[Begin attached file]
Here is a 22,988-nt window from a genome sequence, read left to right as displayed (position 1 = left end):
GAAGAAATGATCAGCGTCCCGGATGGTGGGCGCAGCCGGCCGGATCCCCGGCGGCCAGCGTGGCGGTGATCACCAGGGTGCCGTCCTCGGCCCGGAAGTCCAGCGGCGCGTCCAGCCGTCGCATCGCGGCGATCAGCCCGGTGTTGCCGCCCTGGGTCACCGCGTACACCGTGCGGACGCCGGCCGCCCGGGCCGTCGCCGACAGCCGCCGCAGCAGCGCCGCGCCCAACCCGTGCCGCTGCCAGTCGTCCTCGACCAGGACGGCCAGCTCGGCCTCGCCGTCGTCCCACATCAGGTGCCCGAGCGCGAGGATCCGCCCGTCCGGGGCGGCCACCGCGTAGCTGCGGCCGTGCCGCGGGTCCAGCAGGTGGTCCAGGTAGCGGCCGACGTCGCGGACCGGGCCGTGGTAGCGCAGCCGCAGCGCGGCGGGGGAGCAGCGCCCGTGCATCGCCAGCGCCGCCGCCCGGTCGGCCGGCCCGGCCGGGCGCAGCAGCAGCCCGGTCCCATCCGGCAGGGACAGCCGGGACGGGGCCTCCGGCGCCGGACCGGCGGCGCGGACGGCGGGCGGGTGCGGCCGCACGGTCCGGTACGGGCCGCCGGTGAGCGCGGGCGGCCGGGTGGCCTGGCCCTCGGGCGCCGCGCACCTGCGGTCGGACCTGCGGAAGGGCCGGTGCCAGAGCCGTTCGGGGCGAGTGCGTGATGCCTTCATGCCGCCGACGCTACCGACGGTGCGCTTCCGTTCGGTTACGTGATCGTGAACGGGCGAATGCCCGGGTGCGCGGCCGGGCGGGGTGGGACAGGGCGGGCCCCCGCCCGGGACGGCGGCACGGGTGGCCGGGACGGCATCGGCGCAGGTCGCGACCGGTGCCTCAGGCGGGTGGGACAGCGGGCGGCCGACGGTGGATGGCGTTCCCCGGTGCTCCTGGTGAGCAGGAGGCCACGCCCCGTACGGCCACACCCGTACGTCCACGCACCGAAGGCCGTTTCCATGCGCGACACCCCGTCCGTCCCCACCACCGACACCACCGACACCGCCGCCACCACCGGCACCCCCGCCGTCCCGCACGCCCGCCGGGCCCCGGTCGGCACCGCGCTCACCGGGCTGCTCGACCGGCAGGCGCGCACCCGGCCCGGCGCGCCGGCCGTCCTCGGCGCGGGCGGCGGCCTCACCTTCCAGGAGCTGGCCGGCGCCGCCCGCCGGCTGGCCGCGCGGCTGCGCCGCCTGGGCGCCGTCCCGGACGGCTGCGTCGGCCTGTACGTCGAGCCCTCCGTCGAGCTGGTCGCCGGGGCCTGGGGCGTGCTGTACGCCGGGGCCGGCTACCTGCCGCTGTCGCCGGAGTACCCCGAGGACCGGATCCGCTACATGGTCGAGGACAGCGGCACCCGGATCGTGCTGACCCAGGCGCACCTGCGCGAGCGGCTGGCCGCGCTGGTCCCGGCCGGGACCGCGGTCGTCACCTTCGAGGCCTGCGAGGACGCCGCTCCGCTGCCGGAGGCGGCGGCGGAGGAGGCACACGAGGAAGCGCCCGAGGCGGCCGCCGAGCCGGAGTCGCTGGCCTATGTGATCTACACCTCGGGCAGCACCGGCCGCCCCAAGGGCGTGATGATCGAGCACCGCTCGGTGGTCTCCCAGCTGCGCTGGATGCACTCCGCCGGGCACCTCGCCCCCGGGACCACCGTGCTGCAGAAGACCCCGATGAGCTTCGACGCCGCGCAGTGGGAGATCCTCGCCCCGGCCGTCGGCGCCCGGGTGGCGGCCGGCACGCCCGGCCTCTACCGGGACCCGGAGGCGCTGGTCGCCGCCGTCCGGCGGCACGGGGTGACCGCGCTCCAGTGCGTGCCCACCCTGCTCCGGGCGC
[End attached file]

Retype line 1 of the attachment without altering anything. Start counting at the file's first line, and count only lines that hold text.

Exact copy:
Here is a 22,988-nt window from a genome sequence, read left to right as displayed (position 1 = left end):